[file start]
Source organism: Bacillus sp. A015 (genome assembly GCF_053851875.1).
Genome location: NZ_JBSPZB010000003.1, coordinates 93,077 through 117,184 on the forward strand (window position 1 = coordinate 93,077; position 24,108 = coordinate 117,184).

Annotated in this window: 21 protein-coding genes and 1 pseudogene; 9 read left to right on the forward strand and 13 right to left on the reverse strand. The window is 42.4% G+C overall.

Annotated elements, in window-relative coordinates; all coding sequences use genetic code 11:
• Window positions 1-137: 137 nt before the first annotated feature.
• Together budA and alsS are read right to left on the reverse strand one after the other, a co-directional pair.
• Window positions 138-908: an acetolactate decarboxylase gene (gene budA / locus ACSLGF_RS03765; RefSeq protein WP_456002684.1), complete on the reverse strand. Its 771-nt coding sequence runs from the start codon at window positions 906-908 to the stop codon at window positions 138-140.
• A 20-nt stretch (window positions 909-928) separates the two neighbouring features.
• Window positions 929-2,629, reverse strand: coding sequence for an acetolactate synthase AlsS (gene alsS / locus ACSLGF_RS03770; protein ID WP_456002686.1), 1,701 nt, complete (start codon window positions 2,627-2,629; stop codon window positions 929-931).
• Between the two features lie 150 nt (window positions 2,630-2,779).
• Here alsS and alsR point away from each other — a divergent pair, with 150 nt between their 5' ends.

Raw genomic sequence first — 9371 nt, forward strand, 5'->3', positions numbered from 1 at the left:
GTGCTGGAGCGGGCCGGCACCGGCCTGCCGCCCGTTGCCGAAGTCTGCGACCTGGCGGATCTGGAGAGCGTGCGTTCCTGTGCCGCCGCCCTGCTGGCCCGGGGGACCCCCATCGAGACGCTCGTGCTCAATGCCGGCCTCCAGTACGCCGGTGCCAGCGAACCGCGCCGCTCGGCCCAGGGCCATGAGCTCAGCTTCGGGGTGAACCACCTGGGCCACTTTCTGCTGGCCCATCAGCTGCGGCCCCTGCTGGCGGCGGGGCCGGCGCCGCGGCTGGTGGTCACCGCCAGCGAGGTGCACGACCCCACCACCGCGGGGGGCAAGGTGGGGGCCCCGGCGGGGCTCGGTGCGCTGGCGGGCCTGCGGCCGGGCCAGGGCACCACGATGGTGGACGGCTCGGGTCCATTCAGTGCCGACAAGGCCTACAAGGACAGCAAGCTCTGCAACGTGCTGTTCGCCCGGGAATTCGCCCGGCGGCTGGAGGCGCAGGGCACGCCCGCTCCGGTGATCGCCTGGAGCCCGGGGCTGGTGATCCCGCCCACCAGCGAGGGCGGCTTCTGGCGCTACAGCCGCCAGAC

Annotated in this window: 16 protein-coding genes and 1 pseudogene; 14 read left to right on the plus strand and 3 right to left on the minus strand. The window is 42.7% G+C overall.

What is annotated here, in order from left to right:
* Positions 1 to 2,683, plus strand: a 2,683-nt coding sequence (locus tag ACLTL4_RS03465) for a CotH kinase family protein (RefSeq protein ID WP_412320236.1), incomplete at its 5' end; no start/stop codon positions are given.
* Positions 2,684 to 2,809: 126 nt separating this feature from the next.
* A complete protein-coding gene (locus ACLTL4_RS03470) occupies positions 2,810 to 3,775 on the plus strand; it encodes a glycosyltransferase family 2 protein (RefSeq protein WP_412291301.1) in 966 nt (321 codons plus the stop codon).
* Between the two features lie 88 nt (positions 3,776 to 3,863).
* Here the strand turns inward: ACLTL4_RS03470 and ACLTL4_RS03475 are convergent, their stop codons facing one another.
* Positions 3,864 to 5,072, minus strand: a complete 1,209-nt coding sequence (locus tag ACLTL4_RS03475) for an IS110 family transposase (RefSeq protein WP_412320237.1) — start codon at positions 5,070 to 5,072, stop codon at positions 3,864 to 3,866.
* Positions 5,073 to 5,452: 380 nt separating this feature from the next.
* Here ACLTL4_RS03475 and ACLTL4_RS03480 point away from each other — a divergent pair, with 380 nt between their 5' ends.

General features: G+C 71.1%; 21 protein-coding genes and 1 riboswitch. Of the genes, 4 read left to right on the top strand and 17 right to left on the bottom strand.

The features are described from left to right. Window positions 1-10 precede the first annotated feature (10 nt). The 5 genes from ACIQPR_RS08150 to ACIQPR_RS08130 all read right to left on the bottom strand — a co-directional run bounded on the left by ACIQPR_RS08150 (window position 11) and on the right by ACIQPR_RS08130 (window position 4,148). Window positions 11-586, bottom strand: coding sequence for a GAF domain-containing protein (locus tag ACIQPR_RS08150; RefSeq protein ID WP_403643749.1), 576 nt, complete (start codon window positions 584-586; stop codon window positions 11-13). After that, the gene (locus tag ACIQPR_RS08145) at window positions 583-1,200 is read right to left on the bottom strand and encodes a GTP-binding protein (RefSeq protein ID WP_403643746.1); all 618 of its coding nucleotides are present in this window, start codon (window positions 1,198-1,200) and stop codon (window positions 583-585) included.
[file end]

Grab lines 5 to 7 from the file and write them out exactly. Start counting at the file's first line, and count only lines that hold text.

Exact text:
• Window positions 1-137: 137 nt before the first annotated feature.
• Together budA and alsS are read right to left on the reverse strand one after the other, a co-directional pair.
• Window positions 138-908: an acetolactate decarboxylase gene (gene budA / locus ACSLGF_RS03765; RefSeq protein WP_456002684.1), complete on the reverse strand. Its 771-nt coding sequence runs from the start codon at window positions 906-908 to the stop codon at window positions 138-140.